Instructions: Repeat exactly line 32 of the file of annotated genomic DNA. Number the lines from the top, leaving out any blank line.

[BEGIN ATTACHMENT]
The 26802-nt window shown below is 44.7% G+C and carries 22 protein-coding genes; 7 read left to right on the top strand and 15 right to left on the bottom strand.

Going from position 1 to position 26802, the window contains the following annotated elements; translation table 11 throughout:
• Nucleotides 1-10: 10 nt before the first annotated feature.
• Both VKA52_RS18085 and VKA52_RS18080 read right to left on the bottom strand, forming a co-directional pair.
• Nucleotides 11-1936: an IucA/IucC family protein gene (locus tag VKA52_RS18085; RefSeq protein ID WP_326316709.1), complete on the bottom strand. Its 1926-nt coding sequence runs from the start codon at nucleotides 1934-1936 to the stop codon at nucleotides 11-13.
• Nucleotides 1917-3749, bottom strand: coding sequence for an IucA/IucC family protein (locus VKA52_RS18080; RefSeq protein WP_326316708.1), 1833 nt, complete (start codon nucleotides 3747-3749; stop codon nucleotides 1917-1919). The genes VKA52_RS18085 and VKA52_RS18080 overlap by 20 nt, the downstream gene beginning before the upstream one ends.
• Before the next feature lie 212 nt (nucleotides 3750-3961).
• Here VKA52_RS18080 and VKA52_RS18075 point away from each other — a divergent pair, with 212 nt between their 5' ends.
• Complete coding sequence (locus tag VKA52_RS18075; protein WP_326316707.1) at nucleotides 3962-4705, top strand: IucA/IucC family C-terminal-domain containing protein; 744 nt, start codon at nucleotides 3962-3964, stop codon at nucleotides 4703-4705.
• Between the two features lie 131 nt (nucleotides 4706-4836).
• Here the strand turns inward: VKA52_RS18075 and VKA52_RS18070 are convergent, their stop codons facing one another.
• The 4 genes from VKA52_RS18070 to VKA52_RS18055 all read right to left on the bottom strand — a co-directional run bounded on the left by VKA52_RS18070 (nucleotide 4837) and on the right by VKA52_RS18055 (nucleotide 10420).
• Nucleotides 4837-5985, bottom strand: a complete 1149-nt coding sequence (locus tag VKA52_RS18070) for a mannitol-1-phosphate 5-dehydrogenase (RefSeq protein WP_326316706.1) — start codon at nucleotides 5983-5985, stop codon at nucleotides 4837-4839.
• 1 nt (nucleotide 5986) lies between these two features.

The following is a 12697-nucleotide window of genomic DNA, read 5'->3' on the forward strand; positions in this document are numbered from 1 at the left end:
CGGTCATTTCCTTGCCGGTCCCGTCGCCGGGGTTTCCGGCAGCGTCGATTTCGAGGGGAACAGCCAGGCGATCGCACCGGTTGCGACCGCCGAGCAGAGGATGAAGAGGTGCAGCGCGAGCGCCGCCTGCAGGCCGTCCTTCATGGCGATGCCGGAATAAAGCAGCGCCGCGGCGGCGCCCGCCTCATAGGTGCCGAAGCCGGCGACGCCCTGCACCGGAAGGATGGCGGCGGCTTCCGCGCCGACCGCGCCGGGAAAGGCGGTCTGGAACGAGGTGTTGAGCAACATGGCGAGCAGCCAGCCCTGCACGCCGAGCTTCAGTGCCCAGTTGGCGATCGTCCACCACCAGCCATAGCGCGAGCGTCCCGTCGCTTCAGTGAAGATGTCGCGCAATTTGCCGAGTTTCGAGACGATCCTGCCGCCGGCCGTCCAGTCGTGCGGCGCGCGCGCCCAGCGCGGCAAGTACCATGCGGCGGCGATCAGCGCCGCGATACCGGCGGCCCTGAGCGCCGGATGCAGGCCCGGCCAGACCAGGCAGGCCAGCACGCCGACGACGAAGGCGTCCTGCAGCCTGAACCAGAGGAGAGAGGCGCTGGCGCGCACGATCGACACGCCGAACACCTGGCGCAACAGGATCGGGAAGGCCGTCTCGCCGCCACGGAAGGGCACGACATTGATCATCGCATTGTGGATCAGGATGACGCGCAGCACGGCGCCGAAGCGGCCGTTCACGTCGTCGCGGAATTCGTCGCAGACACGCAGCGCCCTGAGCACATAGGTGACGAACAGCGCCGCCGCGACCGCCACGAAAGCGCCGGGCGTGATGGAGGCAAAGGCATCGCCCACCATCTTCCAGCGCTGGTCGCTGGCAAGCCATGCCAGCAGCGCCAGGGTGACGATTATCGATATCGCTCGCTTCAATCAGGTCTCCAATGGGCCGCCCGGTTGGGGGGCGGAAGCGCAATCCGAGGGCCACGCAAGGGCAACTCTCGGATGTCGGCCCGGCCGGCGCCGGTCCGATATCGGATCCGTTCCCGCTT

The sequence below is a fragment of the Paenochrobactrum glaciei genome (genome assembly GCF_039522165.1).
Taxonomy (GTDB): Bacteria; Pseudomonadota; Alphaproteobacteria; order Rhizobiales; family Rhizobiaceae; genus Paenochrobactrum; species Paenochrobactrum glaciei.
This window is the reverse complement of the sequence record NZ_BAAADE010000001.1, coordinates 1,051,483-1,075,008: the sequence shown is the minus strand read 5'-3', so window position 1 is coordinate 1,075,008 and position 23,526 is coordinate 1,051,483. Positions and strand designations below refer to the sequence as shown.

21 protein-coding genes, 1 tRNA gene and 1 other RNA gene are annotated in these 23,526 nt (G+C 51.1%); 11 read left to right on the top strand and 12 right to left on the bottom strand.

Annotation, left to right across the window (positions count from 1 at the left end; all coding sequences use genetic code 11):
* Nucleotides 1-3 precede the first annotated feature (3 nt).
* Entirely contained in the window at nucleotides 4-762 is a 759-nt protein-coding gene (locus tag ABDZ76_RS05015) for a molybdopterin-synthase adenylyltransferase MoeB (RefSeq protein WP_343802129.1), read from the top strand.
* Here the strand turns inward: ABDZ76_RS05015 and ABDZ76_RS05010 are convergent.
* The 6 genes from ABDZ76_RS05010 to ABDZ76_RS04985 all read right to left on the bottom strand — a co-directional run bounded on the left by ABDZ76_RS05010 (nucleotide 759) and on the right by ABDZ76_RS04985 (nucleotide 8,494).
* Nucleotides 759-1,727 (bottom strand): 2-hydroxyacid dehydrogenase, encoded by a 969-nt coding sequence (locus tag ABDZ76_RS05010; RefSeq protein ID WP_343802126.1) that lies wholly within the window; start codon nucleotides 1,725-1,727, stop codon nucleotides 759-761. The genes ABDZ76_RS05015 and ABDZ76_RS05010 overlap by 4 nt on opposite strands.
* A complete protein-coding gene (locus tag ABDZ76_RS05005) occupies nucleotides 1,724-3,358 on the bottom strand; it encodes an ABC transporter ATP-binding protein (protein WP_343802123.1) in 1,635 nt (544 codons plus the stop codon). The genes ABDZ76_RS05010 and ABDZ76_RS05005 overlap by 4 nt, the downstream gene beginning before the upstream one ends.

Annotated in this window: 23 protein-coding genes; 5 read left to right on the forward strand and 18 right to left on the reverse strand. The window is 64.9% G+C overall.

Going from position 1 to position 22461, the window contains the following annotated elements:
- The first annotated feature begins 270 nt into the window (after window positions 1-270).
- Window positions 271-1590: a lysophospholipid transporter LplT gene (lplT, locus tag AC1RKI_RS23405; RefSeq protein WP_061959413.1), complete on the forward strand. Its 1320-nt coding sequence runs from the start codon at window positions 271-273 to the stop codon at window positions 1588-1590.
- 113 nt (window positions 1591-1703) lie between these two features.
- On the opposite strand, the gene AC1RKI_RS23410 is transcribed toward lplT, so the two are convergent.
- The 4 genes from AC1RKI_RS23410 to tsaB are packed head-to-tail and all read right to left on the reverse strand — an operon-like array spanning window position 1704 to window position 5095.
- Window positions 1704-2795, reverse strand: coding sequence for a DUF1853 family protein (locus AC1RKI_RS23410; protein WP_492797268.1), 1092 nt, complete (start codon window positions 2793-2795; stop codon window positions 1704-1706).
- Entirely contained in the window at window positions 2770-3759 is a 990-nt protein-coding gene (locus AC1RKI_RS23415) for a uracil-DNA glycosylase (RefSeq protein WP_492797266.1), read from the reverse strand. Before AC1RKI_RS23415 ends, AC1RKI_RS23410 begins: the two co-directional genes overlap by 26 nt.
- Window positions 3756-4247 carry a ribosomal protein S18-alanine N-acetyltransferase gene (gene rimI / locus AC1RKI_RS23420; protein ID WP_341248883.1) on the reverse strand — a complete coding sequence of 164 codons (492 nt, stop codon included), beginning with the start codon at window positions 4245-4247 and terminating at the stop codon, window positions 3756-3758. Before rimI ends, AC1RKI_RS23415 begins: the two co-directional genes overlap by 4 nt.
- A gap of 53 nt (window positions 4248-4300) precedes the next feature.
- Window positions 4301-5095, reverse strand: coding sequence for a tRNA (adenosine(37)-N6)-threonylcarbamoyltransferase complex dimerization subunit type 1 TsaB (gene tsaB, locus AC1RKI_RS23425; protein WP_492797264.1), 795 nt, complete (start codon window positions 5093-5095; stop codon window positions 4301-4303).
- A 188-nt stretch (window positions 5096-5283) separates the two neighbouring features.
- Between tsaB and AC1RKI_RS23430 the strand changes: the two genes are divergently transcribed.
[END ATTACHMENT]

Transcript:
- 113 nt (window positions 1591-1703) lie between these two features.